Death Under a Little Sky: The new debut rural crime detective thriller you won’t want to miss in 2023 (Jake Jackson, Book 1)
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The author blends mystery with an incredibly atmospheric setting which he really brings to life with his lyrical and descriptive writing. Things start off slowly, gradually gaining momentum as the danger levels ramp up in the second half of the book. This pace suits both characters and setting, for me anything else would have felt wrong. In March 2014, Abell started co-presenting a show on LBC Radio alongside Sky News television presenter Kay Burley from 8am to 11am on Sundays. Burley was the main presenter while Abell reviewed the papers and added political comment. When the bones of a young woman turn up during a treasure hunt, it is among these people that Jake will have to seek for answers. Strangers at first, he and the reader will gradually come to know them, to see their connections to each other – the loves and jealousies, the kindnesses and brutalities, the secrets and the fears. The depth of the characterisation is wonderful, layer built on layer. Many of the characters are eccentric, but none are caricatured – I found each one credible in his or her own life, seeing how the claustrophobia of isolation affects both individuals and community.
It is quite a journey to get to his new home and finds that there is no shower or bathroom but the nearby lake to wash in and the only entertainment he has is the several bookcases of books mainly crime novels and classical music to entertain him. But he grows accustomed to his surroundings and the new way of life.
Thank you, Harper Collins for an ARC of Death is under a little sky. I can’t believe this is a debut novel. At first, I thought is this actually a crime novel? As, the writing is beautiful, quite poetic in fact. This is a very experience writer.
Jake leaves his failed marriage and job as Detective for a house in the middle of nowhere. Living totally off grid offers the opportunity to renegotiate a life that hasn’t gone well so far.. Embracing the practical and mental challenges of his self imposed exile, Jake is consoled by a library of detective novels, listening to music, swimming in the lake and the wildlife.. Talking about putting together his first fiction crime novel, Stig - who co-presents the Monday to Thursday breakfast show on Times Radio with Aasmah Mir - explained: “I wrote the whole thing before considering publishing it, just for the joy of it really. I wrote 2000 words a day, every lunchtime and afternoon. I wrote it after I finished the radio. Second in the military crime series featuring Special Agents Scott Brodie and Magnolia "Maggie" Taylor, after The Deserter (2019).The first thing you notice about this novel is the writing - loaded with description, lyrical. This was like watching a movie as the vistas around Little Sky opened up before me. I loved how the author really took his time, introducing the landscape and his central character. I enjoyed being part of Jake’s evolving routines, running and swimming in the lake, his mediation..…I wasn’t in a rush for this to become anything else and when it did it felt so organic. These initial chapters aren’t fast paced, and I loved that! There was a mix of characters.. you're usual country folk, the single mum and her daughter.. the criminal tough guys and of course.. the young retired detective [Jake] who has never experienced country life before. I really enjoyed getting to know him, and I hope we will be seeing our off the books detective more in the future. To say there wasn't a huge number of characters, the author did a great job at bringing them life and fulfilling the realistic sense of community you get in a small village. Still overall it’s a decent effort. The writing is pretty good, if a little over descriptive. It did feel a somewhat padded story but the main character was pretty interesting.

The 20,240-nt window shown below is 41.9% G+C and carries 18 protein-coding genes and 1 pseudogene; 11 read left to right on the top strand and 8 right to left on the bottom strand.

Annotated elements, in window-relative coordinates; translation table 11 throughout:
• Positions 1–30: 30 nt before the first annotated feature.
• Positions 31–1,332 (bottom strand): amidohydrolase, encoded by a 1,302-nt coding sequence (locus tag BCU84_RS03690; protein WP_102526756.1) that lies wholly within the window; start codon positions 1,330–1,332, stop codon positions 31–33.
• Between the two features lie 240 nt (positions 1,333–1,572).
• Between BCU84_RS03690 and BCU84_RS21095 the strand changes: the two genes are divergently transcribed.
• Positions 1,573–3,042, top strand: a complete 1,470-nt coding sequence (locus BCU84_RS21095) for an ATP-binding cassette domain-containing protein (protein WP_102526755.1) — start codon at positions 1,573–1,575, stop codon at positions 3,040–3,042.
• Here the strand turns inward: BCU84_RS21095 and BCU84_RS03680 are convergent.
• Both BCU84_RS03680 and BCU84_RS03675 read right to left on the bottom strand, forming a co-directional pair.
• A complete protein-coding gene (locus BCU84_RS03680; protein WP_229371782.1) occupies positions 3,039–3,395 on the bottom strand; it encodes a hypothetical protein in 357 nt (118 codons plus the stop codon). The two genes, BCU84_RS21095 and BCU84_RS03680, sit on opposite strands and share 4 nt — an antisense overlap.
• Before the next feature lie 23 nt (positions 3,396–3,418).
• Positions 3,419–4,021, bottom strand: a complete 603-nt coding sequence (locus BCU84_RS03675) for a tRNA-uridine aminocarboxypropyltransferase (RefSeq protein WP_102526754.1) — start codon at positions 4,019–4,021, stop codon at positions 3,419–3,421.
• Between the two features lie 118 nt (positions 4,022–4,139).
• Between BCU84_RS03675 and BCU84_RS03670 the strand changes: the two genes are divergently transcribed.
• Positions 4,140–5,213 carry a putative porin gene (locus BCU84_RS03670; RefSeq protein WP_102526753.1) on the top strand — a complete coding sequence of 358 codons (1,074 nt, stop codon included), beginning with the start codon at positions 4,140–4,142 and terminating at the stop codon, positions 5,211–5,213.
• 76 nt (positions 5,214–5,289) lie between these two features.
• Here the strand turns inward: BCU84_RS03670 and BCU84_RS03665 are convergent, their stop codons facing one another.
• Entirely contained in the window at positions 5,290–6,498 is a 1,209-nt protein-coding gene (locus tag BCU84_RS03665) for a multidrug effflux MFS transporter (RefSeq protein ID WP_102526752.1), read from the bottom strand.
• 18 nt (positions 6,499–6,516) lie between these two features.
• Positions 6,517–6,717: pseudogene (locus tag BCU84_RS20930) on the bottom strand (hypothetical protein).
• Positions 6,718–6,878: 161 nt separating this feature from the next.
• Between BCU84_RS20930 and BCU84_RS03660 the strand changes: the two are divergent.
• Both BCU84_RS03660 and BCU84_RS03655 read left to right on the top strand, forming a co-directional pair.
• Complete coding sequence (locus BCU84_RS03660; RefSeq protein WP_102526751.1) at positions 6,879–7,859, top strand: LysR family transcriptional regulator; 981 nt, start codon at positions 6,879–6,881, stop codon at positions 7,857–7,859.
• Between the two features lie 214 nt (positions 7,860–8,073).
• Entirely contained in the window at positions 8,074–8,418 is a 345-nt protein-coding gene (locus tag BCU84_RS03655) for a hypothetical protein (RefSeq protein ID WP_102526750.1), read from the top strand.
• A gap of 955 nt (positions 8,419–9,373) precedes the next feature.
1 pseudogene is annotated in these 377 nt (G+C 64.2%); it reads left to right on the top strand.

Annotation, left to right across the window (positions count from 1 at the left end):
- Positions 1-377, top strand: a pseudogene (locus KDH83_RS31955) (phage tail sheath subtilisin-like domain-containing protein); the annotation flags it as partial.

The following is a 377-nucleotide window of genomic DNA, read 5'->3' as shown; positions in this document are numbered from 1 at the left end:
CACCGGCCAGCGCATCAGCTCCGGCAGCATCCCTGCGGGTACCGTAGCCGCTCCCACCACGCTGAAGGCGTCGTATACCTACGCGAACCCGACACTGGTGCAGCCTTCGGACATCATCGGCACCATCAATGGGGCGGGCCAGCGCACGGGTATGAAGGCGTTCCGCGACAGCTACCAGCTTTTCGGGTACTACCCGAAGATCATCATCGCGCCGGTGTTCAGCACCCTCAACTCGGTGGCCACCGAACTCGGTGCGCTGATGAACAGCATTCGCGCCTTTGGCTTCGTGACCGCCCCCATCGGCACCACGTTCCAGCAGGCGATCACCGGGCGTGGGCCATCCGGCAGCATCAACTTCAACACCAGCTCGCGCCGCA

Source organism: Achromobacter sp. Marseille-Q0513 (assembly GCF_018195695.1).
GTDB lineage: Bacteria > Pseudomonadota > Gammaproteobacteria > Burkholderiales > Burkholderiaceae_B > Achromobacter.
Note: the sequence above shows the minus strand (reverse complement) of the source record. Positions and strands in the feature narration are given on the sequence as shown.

Firstly, let's start with the setting.. the countryside.. the author made this superbly atmospheric.. throw in a murder and you've got the perfect story. The fact that the small village was completely isolated from any real civilisation made it a whole lot more eerie.It’s told in the third person but almost entirely from Jake’s perspective. There is a prologue that is dark, atmospheric and intriguing, and I was immediately hooked. As a woman stands atop a flight of crumbling stairs, the reader is swept round the neighbourhood, peering through the windows at the various inhabitants… I enjoyed this one to a point. It did seem a bit confused about what it wanted to be. Starts as a mystery thriller then veers into cosy thriller, a sort of self discovery book and a romance novel. The end I thought was a bit of a let down and a bit hard to swallow.